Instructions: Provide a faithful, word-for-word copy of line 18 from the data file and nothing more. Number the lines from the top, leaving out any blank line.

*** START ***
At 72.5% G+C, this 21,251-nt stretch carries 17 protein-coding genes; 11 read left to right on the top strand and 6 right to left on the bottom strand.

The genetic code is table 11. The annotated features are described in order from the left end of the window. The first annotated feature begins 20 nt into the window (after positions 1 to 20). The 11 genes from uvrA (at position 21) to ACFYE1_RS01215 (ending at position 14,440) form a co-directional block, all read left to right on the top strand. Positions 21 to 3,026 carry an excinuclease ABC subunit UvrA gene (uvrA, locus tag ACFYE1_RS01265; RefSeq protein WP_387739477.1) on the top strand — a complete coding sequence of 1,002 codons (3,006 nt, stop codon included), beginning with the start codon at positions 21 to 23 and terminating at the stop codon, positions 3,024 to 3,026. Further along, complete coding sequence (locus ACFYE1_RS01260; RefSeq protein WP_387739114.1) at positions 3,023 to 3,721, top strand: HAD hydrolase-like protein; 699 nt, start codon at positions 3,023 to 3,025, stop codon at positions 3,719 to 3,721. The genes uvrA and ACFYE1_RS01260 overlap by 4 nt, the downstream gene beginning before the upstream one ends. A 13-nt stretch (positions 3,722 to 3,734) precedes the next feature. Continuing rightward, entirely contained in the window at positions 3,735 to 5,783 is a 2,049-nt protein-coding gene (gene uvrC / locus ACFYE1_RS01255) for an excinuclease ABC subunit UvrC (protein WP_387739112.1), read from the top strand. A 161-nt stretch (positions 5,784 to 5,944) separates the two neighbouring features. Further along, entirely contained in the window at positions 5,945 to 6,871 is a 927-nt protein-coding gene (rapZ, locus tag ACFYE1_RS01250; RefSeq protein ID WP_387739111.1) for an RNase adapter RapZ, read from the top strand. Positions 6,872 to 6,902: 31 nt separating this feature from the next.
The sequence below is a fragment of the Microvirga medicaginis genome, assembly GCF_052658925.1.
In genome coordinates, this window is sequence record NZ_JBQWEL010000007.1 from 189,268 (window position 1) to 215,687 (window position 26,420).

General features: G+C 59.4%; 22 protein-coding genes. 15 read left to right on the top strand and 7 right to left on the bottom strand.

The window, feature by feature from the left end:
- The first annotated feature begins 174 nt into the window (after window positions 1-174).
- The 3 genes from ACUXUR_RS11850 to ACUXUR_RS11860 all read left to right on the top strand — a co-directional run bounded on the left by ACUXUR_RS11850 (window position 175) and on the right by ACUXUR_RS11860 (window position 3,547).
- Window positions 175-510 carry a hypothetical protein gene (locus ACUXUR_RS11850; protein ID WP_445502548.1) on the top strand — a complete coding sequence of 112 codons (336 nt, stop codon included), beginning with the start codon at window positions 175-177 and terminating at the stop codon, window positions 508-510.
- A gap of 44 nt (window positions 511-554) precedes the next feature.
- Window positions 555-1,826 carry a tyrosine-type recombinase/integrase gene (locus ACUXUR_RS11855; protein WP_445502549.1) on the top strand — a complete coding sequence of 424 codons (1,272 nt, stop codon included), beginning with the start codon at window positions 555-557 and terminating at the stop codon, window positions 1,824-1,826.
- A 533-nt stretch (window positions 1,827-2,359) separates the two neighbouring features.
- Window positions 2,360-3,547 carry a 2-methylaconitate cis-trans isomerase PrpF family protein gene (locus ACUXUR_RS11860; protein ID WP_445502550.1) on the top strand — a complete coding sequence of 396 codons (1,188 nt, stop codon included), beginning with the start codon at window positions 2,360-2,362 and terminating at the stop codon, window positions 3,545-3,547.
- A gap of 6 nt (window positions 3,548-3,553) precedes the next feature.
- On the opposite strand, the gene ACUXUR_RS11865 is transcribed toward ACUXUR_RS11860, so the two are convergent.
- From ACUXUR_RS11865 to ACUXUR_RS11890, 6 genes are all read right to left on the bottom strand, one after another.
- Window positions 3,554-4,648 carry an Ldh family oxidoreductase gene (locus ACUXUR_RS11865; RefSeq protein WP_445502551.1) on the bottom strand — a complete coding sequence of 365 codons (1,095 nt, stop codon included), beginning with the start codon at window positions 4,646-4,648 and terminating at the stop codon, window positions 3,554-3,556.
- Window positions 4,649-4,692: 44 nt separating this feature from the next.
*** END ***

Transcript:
- Window positions 4,649-4,692: 44 nt separating this feature from the next.